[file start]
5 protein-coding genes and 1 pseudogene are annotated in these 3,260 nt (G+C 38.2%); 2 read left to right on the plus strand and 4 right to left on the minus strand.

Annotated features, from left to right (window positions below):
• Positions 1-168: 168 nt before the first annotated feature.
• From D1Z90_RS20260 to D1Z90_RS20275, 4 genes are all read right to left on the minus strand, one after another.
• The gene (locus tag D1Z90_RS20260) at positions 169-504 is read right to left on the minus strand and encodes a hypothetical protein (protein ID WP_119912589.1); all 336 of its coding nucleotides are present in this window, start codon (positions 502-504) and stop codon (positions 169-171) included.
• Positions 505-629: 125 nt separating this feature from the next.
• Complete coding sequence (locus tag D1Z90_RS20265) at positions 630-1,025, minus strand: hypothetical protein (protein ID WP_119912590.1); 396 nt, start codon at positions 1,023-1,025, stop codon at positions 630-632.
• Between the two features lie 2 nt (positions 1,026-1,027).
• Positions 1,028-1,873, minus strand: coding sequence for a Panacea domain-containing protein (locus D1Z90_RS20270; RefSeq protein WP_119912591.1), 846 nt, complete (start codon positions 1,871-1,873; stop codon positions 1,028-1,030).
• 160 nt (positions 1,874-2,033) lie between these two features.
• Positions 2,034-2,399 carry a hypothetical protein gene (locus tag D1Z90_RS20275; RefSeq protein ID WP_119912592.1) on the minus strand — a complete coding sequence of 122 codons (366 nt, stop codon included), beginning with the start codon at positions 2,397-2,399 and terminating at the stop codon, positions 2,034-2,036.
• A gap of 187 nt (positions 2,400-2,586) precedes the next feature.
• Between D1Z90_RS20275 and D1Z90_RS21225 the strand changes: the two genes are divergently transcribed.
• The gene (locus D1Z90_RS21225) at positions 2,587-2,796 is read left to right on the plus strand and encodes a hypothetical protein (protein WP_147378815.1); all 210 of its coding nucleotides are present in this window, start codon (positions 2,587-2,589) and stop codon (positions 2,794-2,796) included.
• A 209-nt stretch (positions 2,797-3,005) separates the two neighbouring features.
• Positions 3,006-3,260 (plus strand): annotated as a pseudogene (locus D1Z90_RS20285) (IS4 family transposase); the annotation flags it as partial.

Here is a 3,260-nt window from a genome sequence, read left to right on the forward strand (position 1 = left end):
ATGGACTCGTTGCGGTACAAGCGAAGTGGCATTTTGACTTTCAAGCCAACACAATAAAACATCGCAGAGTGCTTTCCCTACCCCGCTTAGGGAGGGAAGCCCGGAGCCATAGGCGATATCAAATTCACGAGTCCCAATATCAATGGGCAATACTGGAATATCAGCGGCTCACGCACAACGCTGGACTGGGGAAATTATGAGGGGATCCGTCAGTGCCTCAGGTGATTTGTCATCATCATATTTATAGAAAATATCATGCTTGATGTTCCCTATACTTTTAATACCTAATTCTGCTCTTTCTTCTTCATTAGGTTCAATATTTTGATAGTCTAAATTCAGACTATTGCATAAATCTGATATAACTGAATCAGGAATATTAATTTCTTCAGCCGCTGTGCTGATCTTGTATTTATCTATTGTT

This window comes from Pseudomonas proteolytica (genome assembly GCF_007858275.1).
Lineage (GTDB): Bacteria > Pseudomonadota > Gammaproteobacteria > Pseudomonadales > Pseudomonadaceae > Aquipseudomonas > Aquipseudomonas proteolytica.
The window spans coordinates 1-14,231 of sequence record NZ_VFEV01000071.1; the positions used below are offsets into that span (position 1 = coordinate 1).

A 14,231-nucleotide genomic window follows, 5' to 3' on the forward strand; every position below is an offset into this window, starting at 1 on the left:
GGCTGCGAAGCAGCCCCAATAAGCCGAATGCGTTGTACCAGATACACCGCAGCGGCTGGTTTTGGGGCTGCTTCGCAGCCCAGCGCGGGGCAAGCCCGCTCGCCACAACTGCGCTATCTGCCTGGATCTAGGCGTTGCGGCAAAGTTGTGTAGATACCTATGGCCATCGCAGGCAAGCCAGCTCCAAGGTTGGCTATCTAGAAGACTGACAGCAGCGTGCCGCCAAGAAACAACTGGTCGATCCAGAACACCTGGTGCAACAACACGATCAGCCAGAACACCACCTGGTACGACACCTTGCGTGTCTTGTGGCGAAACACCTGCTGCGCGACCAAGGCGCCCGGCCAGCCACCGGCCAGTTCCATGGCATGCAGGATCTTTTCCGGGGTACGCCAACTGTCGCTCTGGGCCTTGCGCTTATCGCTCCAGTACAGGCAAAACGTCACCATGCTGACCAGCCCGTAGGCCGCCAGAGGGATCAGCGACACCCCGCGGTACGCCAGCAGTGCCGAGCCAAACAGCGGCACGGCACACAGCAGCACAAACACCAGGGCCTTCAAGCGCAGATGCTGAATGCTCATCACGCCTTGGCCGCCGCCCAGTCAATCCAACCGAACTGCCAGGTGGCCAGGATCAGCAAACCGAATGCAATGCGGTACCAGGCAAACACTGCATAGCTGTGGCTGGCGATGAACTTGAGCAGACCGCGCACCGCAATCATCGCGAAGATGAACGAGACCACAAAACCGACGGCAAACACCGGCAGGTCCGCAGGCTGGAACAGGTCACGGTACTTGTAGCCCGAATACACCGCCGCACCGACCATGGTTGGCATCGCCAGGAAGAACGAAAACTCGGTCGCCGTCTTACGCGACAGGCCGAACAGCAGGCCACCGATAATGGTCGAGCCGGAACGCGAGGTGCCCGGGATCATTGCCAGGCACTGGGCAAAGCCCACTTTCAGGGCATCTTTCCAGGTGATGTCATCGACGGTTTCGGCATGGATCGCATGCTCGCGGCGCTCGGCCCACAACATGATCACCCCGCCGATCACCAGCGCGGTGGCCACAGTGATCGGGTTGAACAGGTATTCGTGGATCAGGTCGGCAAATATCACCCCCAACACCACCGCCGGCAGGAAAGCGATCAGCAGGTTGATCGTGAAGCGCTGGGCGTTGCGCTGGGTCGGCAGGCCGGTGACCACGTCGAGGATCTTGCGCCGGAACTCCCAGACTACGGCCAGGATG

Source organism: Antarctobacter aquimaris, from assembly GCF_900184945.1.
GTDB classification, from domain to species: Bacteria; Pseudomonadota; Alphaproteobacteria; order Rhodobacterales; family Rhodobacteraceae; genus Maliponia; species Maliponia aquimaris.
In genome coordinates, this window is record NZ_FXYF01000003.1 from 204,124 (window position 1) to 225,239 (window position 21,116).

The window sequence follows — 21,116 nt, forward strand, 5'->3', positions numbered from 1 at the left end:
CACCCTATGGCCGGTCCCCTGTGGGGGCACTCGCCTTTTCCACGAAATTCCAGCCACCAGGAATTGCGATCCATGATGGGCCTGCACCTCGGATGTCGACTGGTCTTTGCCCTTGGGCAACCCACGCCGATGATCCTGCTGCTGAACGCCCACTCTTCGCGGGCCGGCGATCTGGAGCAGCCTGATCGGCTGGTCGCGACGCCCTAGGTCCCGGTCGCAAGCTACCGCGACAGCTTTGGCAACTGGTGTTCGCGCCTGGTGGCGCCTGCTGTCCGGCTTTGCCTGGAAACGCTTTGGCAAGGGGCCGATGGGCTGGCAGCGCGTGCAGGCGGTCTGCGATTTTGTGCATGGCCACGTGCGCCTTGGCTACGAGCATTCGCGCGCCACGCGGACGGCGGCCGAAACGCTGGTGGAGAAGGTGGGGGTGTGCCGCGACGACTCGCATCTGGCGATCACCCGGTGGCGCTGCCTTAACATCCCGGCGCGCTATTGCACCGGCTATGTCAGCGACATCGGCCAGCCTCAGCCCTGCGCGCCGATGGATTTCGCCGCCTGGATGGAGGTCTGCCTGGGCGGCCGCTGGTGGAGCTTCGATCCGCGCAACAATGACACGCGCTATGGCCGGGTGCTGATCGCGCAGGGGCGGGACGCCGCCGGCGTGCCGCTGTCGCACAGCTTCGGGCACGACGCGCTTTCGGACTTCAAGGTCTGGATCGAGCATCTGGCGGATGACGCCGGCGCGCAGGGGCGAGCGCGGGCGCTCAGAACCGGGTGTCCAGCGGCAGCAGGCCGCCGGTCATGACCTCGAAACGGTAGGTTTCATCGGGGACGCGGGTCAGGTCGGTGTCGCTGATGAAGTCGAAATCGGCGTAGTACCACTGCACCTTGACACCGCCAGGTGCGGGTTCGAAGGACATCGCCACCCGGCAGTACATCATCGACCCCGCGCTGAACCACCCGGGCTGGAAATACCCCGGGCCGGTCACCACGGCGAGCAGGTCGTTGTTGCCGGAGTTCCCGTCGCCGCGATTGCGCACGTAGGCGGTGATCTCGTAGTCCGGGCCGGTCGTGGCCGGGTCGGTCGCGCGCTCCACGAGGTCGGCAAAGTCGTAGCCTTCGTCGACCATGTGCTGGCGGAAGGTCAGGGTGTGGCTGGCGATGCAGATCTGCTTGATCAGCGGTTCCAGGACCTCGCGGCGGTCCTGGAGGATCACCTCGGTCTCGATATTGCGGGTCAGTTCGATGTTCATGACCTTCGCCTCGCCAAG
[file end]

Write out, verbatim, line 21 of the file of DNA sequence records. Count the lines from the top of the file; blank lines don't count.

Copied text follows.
The window spans coordinates 1-14,231 of sequence record NZ_VFEV01000071.1; the positions used below are offsets into that span (position 1 = coordinate 1).